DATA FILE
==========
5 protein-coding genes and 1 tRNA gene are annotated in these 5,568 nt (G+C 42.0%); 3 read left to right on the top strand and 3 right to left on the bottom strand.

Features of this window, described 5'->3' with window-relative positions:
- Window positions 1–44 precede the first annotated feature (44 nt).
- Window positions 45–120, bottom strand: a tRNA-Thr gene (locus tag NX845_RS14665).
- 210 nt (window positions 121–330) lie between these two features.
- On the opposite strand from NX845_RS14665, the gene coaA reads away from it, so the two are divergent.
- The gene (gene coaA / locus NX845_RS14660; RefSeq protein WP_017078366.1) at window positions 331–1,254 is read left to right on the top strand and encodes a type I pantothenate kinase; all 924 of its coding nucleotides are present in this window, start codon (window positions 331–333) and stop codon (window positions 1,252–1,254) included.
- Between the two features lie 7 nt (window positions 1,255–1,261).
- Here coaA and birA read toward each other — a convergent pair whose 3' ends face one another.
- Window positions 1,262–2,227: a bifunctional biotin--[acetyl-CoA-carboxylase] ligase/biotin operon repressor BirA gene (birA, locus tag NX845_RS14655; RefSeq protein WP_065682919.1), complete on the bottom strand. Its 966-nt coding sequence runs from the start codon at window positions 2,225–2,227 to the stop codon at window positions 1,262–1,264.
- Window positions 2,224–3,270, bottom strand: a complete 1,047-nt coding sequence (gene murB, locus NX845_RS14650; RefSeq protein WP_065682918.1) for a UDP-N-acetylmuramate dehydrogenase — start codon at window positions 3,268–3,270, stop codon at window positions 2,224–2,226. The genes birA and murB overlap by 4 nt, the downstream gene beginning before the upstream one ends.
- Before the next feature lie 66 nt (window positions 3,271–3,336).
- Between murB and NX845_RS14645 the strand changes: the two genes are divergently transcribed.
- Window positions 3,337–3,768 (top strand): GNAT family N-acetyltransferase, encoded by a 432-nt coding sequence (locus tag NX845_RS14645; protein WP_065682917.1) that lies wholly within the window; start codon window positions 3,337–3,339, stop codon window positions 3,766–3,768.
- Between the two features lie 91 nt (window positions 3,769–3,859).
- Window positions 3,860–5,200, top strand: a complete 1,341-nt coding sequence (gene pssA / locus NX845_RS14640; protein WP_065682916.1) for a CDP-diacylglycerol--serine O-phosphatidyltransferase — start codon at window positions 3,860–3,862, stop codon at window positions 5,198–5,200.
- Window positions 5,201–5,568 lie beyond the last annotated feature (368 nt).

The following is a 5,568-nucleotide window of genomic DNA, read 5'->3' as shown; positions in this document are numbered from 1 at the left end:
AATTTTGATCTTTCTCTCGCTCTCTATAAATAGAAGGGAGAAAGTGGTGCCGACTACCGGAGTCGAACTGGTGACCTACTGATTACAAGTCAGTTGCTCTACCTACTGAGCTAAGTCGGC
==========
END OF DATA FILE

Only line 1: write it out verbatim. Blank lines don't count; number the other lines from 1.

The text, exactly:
5 protein-coding genes and 1 tRNA gene are annotated in these 5,568 nt (G+C 42.0%); 3 read left to right on the top strand and 3 right to left on the bottom strand.